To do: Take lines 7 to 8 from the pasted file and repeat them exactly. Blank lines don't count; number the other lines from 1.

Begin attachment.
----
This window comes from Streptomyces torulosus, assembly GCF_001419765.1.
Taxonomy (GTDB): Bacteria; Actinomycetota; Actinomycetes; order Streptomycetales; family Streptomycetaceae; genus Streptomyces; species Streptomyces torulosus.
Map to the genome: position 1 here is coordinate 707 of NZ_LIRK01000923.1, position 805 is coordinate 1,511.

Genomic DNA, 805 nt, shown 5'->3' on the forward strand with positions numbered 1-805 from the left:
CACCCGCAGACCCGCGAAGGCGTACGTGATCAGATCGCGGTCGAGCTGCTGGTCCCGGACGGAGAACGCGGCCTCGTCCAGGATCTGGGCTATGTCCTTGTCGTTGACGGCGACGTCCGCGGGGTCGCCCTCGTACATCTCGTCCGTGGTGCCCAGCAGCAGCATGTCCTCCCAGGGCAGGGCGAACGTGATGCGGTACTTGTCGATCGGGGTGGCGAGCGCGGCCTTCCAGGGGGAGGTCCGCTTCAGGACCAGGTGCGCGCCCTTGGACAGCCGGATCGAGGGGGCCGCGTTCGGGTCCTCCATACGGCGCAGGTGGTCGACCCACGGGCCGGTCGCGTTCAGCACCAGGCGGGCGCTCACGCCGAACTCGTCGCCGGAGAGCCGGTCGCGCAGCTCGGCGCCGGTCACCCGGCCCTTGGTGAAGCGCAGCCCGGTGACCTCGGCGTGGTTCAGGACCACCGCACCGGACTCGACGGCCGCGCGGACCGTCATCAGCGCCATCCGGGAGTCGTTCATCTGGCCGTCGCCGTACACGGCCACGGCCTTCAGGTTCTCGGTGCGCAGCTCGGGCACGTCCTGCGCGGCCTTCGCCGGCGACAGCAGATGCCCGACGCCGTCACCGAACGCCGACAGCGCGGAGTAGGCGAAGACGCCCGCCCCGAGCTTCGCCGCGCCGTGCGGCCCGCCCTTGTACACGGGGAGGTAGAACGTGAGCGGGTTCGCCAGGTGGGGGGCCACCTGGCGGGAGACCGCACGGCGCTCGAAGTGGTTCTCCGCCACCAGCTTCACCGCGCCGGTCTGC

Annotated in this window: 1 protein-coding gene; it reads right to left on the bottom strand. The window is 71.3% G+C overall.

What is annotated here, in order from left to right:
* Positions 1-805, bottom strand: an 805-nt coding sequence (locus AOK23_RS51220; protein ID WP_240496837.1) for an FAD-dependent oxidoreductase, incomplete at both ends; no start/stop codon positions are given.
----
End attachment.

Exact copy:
What is annotated here, in order from left to right:
* Positions 1-805, bottom strand: an 805-nt coding sequence (locus AOK23_RS51220; protein ID WP_240496837.1) for an FAD-dependent oxidoreductase, incomplete at both ends; no start/stop codon positions are given.